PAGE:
Drilling: Calculation of properties for casing strings


Reference is made to figures and tables in

"Applied Drilling Engineering, by Bourgoyne et al, Chapter 7 Casing Design, pages 302 to 325.

Given below is a quick "cheat sheet" of casing string properties, without "effects" (effect of bending, effect of hydrogen sulfide, effect of field handling). Also, the equations below do not provide information on design of casing program.

(1) Body yield strength of casing

(2) Burst Pressure

Barlow's equation with 87.5% added for minimum allowable wall thickness:

(3) API Joint Strength formula for tensional force

Joint strength depends on the type of connector. See casing properties table (Table and Figure 7.10 for API formulas). Minimum yield strength will depend on casing grade. Connector types are round thread, buttress thread and extreme line.

(4) Collapse Pressure with zero axial load

The collapse pressure rating can be calculated as:

The above equation is called "yield strength" collapse. It has been shown experimentally that yield strength collapse occurs only for the lower range of applicable for oil well casing.

At the upper end of use the following equation, appropriate for elastic collapse range (Table 7.5, page 309)

Table 7.5 shows range of dn/t for the collapse pressure regions when axial pressure is zero. For example, for H-40 and dn/t < 16.4, we are in the yield strength collapse region, and above 42.6 we are in elastic collapse. Equations 7.6a and 7.6b, page 310 cover the range in between, which are plastic collapse and transitional collapse.

(5) Collapse Pressure with combined stress under the assumption that mode of failure is yield strength collapse.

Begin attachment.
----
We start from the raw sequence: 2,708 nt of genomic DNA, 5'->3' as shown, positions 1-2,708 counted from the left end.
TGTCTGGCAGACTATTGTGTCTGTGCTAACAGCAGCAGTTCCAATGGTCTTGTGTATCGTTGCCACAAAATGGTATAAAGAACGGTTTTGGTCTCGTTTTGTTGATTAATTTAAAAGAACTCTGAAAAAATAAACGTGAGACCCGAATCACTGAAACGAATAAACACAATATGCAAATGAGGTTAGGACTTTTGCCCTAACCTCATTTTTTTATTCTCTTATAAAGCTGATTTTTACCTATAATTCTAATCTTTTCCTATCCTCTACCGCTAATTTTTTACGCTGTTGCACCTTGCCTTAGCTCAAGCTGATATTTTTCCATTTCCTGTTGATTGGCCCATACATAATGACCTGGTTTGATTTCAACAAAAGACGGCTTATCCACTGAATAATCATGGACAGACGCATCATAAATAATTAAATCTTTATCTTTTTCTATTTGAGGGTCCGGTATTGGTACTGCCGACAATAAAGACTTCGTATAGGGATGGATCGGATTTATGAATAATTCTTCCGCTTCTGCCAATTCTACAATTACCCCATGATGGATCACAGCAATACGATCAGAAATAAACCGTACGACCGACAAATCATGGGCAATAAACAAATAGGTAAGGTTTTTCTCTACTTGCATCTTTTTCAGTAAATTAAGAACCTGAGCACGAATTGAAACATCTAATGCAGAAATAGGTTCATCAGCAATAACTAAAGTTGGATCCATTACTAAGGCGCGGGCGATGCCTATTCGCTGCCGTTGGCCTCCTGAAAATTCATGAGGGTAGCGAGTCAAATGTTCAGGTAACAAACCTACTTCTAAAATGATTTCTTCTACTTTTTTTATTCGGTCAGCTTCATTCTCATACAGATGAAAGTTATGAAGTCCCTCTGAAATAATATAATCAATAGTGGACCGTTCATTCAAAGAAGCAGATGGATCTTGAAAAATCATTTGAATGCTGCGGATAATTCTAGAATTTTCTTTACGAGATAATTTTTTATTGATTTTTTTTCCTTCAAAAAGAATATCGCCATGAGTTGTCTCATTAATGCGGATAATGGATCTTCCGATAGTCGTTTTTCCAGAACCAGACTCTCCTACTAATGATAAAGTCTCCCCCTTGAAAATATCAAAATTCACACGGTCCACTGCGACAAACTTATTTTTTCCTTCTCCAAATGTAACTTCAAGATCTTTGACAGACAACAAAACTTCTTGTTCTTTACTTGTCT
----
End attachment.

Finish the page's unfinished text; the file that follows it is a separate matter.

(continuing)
These calculations depend on the ellipse of plasticity, Figure 7.13, and can not be applied unless the yield strength mode of failure is known to be valid. So, under this assumption, we proceed:

The ellipse of plasticity relates these two ratios:

Tangential stress ratio (Equation 1)

Axial tension ratio (Equation 2)


For in-service conditions with axial tension stress and internal pressure, we do the following:

  1. Calculate axial tension ratio (Eqn 1 as shown above) using as the yield stress the minimum yield stress in Table 7.1.
  2. Read off the Y axis, the Tangential stress ratio (a negative number)
  3. Since we know both yield strength and Pi, we calculate Pe.

(6) API Recommended Procedure for effective yield strength:

In addition to the above, the effects of bending, hydrogen sulfide and field handling are also factors in casing design, as reviewed in Chapter 7.


From Bourgoyne et al, Applied Drilling

Table 7.1 Maximum Yield strengh by API Grade (H-40, J-55, ...) Page 302 at top. Table 7.2 covers non API grades

Table 7.5: Ranges of dn/t for Collapse Pressure Regions when axial stress is zero (usually we assume yield strength collapse).

Table 7.6 Minimum performance of tubing given OD, Nominal weight and API Grade

Figure 7.13 (same as equation 7.11): Ellipse of plasticity

In casing design, we are concerned only with detrimental effects,

Axial tension causes detrimental effect on collapse pressure rating

Axial compression causes detrimental effect on burst pressure rating.